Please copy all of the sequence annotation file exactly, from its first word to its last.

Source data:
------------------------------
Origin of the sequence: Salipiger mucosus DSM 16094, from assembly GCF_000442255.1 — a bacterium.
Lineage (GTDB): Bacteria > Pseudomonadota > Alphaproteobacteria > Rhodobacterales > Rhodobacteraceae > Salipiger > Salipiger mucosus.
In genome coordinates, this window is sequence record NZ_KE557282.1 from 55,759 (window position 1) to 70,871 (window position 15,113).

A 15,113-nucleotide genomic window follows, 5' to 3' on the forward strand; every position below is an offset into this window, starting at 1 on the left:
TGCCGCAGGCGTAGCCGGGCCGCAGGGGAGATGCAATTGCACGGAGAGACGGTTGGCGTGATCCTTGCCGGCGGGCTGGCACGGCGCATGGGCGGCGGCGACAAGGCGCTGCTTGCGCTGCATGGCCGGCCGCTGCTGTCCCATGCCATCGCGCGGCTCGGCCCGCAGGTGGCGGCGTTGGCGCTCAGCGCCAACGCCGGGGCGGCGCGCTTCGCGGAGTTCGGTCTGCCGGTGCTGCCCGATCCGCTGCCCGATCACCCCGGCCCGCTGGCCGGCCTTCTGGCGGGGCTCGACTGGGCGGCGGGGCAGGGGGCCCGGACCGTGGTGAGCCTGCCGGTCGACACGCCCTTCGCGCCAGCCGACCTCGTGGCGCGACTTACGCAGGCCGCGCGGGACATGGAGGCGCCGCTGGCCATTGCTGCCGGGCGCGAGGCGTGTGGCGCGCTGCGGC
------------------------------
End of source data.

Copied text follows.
Origin of the sequence: Salipiger mucosus DSM 16094, from assembly GCF_000442255.1 — a bacterium.
Lineage (GTDB): Bacteria > Pseudomonadota > Alphaproteobacteria > Rhodobacterales > Rhodobacteraceae > Salipiger > Salipiger mucosus.
In genome coordinates, this window is sequence record NZ_KE557282.1 from 55,759 (window position 1) to 70,871 (window position 15,113).

A 15,113-nucleotide genomic window follows, 5' to 3' on the forward strand; every position below is an offset into this window, starting at 1 on the left:
TGCCGCAGGCGTAGCCGGGCCGCAGGGGAGATGCAATTGCACGGAGAGACGGTTGGCGTGATCCTTGCCGGCGGGCTGGCACGGCGCATGGGCGGCGGCGACAAGGCGCTGCTTGCGCTGCATGGCCGGCCGCTGCTGTCCCATGCCATCGCGCGGCTCGGCCCGCAGGTGGCGGCGTTGGCGCTCAGCGCCAACGCCGGGGCGGCGCGCTTCGCGGAGTTCGGTCTGCCGGTGCTGCCCGATCCGCTGCCCGATCACCCCGGCCCGCTGGCCGGCCTTCTGGCGGGGCTCGACTGGGCGGCGGGGCAGGGGGCCCGGACCGTGGTGAGCCTGCCGGTCGACACGCCCTTCGCGCCAGCCGACCTCGTGGCGCGACTTACGCAGGCCGCGCGGGACATGGAGGCGCCGCTGGCCATTGCTGCCGGGCGCGAGGCGTGTGGCGCGCTGCGGC